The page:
Surgery with sound waves?


Using loudspeakers to manipulate objects in mid-air could lead to scalpel-free surgery. Viviane Richter explains.


A levitating polystyrene bead held in place by sound waves (which are depicted in a computer-generated overlay). – Image courtesy of Asier Marzo, Bruce Drinkwater and Sriram Subramanian

Could sound waves one day replace scalpels in operating theatres? Using a small panel of loudspeakers, Asier Marzo and his colleagues at the University of Bristol have generated a pattern of sound waves capable of lifting a polystyrene bead and moving it around in mid-air as though by an invisible pair of surgeon's tweezers. They published the work in Nature Communications in October.

“It’s been known to be theoretically possible,” says Rick Weber, a physicist at Argonne National Laboratory’s Advanced Photon Source in Chicago, but “this works”. Marzo has “very elegantly reduced [it] to practice”.

Sound waves ripple through air (and other materials) like a Mexican wave travelling around a sports stadium, causing the air molecules to vibrate in turn. These vibrations can pack a punch – you might have felt the puffs of air hitting your face or the ground shaking beneath your feet after venturing too close to the speakers at a concert.

When sound waves crash into each other they either cancel each other out or add up to create a bigger, louder wave that carries more force.

It’s a neat trick, but could anything useful be done with it?

Previous sound wave experiments have used carefully targeted patches of these higher amplitude sound waves to lift small objects – including spiders, which remained unharmed. But they could only do this by surrounding the object with speakers to ensure that different waves hit the same spot at the same time.

To get around that limitation, the Marzo team manipulated the timing of sound waves from a panel of 64 one-centimetre-square speakers to control how and where waves added up.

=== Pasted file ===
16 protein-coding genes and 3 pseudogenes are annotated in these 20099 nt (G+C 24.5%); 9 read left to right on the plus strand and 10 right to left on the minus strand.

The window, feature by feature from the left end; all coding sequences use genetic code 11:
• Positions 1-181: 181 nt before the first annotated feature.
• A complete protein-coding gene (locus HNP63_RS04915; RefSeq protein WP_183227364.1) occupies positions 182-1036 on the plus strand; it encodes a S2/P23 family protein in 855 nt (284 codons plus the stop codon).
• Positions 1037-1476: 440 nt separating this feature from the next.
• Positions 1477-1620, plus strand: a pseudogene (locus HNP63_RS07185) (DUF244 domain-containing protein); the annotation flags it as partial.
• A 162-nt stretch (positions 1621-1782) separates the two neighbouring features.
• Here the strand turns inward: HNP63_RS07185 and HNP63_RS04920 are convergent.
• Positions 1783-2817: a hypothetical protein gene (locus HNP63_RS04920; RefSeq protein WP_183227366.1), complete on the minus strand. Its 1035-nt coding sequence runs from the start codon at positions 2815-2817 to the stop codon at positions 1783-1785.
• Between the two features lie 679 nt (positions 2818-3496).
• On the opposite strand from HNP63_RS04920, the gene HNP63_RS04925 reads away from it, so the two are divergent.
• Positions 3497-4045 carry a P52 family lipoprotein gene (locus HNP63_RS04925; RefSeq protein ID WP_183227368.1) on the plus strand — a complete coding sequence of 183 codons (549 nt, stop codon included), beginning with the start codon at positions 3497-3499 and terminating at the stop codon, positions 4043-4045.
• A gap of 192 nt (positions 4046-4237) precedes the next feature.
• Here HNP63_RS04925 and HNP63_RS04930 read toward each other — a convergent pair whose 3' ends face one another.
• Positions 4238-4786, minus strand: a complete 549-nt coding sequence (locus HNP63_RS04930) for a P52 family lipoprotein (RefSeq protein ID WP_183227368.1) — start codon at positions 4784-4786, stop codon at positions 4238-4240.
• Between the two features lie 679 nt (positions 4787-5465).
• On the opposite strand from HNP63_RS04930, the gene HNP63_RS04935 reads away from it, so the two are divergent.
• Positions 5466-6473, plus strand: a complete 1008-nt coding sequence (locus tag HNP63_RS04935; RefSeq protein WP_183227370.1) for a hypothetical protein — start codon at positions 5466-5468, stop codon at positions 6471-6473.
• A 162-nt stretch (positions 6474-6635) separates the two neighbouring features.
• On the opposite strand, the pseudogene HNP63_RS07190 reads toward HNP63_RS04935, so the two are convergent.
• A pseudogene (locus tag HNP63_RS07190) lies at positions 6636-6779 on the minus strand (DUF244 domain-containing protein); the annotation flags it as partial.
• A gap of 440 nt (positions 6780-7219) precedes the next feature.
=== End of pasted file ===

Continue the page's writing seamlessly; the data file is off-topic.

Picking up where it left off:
By slightly off-setting the timing of the different waves, the team created two patches of higher amplitude sound waves, which they used like an invisible pair of tweezers to pick up and rotate a two-millimetre polystyrene bead. They could even trap the bead inside an invisible ‘bottle’ made of sound waves.

It’s a neat trick, but could anything useful be done with it?

One potential use is handling sterile samples without touching them. But Marzo sees most potential in non-invasive surgery – to use the sound waves to move drug capsules around the body for release at a specific location, for example. High-intensity focused ultrasound is already used to treat some kidney and prostate cancers, he points out, although in this case the waves are focused to a single, high-energy spot to destroy cells rather than to move and manipulate them.

Marzo is already testing his system’s ability to move objects in water, rather than air, as a step towards using it on the human body. He next plans to adapt a high-intensity focused ultrasound machine, which has been designed to create more powerful waves to go through tissue, and for which the human safety limits are already known.

“We’ve showed that it’s possible,” he says. “But the real breakthrough will be in a medical application.”

Sound waves projected from a flat surface can exert considerable forces on objects trapped between them. The pattern of sound waves can be updated in real-time to move the trapped object around, giving unprededented control over the object being manipulated. Credit: Video courtesy of Asier Marzo, Matt Sutton, Bruce Drinkwater and Sriram Subramanian

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